Death is hard enough, but death with pain is a constant debilitating struggle. I certainly can’t speak for anyone else, and I am in no position to tell you what to do, but after hearing this over and over again, and as a patient advocate, I can assure you anyone nearing the end of life, struggling with severe pain does not want to hold on and wait it out. They certainly do not want to feel this way until they take their last breath. My advice is if given the opportunity to ask them what they want or need, and they have a voice, listen to them and respect their wishes. It may not be something you approve of or agree with, but this isn’t about you. Imagine if you were able to be the difference between a painful or a peaceful death.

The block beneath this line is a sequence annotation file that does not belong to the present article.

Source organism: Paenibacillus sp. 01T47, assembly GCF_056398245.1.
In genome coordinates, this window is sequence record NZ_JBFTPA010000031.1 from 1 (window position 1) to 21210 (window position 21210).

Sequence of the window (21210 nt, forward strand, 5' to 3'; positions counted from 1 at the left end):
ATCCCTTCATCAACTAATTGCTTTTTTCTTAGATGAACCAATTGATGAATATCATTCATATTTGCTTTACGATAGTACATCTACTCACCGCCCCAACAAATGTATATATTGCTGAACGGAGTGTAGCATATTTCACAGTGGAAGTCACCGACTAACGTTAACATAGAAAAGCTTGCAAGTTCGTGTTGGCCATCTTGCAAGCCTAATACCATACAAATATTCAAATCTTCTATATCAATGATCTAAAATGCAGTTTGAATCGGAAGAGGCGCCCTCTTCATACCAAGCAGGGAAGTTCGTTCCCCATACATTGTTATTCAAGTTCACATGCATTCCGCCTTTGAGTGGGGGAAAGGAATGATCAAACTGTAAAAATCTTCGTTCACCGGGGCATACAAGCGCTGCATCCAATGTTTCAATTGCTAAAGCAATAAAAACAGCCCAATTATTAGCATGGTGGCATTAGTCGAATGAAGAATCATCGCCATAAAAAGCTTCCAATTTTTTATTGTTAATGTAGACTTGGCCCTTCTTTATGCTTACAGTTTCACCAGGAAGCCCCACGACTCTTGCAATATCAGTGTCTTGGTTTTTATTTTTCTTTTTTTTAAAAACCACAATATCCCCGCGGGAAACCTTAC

Emotional pain is a runner up to physical pain for those at the end of life. You would be surprised at how many people are actually not afraid to die. They are not as focused on the death itself, but more often, the amount of time it takes to get there. One person said to me, “every morning I wake up, I want to cry because I am still here”. Lying in a bed, day after day, knowing the inevitable is around the corner can be agonizing. I broke down and cried when a patient said to me, “I just want to die and I can’t. I am given a death sentence, of which I can no longer fight, but I am forced to just sit here and wait. There is no dignity in death. I have to die on someone else’s terms”. How do you respond to that?

They struggle with losing their independence, and having someone else clean and change them. This was repeated often. Having someone else move you from side to side, rolling you over as your head is pressing into the side rail, not even realizing that your shoulder is crunched down under you so hard you ache for hours after. And then, once you are cleaned up, re-positioned how someone else thinks you should be, you just lie there and cry inside. As death nears, they can’t help but think about their death; what it will be like, when it will happen and why the hell it isn’t happening sooner.